You really hate Cameron until you find out that her father isn’t just a bad father, but he is actually the world’s worst father combined with the worst aspects of all of those 1980’s yuppie villains. He’s not above negotiating anything, so his natural first reaction to his daughter’s kidnapping is to try and get the kidnapper to lower his demands. Shrewd is one way to put it, but I’d probably just call him an asshole. That is, if I was being nice.
The dynamic between Rina (Wild Thing) and Cameron continues in one of my favorite moments of the book. Of course, part of it being one of my favorite moments is the fact that Elektra is going shopping. Not just shopping, mind you, but shopping at the mall. Not just shopping at the mall, mind you, BUT SCHOOL CLOTHES SHOPPING with her DAUGHTER at the mall.
I am sure that during all that groundbreaking work he was doing, Frank Miller was secretly pining for a day when his creation Elektra could finally reach her true potential as a Mom, shopping at the mall with her daughter. I bet he always intended her character to be fulfilled by driving her daughter (who looooooooooooooooves video games) to the mall for some clothes.
You know, I was being facetious, but with what we know about Mr. Miller and his paeans in favor of fascism, maybe that is what he thought. If so, brilliant, sir, brilliant.
Cameron continues her attempts to spoil Rina’s social life faster than a wet tomato in the sun, but they all continue to backfire. I do have to agree with Cameron, though, in that other than for our entertainment, there’s not much of a reason for John and Colin to be so interested in Rina. Her Dad does ride a Harley, though, so her Mom has to up the cool ride quotient, lest Josh and Colin not be down with Rina any longer.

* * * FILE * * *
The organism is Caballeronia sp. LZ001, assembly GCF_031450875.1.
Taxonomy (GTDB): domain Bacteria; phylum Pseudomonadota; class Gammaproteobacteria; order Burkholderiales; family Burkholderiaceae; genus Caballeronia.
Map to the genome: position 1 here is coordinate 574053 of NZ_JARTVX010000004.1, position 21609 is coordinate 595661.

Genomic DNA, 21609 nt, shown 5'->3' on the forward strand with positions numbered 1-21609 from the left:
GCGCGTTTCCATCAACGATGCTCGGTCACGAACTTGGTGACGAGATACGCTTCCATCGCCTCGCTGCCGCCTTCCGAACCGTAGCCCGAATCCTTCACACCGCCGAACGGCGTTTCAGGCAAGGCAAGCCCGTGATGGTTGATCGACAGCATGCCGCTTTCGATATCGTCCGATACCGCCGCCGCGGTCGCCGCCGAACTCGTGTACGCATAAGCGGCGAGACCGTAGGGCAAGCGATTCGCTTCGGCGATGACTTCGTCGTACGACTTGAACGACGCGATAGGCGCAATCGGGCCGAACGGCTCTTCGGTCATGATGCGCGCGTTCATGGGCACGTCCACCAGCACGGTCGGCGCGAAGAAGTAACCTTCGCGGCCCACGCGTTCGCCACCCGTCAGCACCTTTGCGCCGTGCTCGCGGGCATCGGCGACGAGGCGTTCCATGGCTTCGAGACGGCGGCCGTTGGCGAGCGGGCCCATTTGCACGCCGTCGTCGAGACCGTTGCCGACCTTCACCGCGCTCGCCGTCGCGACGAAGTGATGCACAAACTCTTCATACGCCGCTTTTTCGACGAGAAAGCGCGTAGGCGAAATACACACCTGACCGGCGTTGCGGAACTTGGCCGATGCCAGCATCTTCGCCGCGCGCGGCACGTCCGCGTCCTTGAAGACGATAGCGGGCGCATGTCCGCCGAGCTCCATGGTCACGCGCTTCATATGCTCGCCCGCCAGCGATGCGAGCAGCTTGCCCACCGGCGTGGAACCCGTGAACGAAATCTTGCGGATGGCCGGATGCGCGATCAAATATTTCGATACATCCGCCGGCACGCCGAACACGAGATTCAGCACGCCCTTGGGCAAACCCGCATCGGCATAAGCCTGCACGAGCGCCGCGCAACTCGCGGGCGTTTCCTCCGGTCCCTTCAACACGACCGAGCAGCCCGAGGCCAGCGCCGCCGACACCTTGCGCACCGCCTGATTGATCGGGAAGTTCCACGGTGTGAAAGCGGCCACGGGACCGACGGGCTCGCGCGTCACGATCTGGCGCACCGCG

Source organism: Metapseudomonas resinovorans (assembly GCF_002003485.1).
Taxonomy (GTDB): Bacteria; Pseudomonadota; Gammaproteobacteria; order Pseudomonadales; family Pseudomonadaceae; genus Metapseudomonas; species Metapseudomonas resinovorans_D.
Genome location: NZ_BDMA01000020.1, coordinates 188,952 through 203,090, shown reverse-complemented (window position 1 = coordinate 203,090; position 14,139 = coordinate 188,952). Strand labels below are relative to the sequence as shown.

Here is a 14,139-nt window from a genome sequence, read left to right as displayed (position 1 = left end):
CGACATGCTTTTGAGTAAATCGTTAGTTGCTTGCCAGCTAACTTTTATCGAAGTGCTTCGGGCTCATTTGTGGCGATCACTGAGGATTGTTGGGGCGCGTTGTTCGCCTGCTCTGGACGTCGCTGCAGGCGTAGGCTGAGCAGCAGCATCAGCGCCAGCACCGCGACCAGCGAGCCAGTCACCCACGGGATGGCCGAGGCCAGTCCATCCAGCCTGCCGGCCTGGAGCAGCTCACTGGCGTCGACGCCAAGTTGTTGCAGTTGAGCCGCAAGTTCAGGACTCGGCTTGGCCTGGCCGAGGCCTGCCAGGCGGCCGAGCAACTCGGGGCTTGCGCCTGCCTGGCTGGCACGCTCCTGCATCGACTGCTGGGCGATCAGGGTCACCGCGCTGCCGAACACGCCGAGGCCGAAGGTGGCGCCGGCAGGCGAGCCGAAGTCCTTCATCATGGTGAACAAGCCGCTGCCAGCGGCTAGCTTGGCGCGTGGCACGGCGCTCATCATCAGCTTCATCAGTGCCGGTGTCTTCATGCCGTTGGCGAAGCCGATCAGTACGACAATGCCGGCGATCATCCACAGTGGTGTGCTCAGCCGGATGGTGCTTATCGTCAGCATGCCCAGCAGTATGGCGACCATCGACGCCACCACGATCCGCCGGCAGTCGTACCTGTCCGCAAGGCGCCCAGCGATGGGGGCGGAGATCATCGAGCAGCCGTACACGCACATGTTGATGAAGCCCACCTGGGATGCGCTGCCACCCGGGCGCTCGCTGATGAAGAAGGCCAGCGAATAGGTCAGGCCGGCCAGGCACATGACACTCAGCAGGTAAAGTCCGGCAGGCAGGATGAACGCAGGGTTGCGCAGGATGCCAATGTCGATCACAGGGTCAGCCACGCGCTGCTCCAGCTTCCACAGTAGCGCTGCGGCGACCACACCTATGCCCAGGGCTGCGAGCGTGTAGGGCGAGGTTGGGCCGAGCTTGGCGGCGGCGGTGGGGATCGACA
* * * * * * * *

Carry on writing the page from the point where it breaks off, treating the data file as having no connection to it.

Now is where we stop reading a comic book and Larry Hama and Ron Lim start giving us a plot that would have seemed more at home in a 1980’s movie than a comic book. Elektra has a few errands to run prior to taking Rina school shopping, one of which is just stopping at this MARTIAL ARTS SCHOOL and saying hello to an old pal. Then he asks her to help teach his class Sai technique, because why wouldn’t a martial arts school in the mall be teaching deadly weapons to its clientele? Also, why wouldn’t Josh, Colin, and Cameron stumble upon this and find another reason for the two boys to be enamored with Rina?
I have to mention one other moment, where Wolverine and daughter howl at the moon. LITERALLY.
That’s basically the book. Hama does a fantastic job with dialogue on a fun title. This one ain’t gonna change your life or make anyone write one of those articles for the New York Times designed to convince mainstream folks that comics are now high class entertainment. On the other hand, it is a fun romp where we get to see an inversion of the “uncool kid” trope done well along with Ron Lim’s splendid pencils.
I think my only real complaint of this book would be that we don’t get to see Elektra and Wolverine interact. I don’t know if they are divorced, married, together, etc. I would have enjoyed seeing their interaction, if for no other reason than it probably would have inspired at least four more snarky jokes.
The MC2 summer is over, folks! I hope you were able to enjoy a sunbeam or two along with this look back at an innocent imprint for a decidedly non-innocent time. I had a lot of fun looking back at it, and I am sure you did too. All in all, the verdict is positive. Not just positive, but much more positive than I had imagined the verdict to be. When I first picked these up, I was sort of dreading them. I figured they’d be hokey, silly, and awful. While they were hokey, and they could be silly, they were never awful. In fact, I feel like if they had gotten the push to a market for kids like MC2 was intended to do, they’d have taken off.
As it is, they no longer go Unspoken.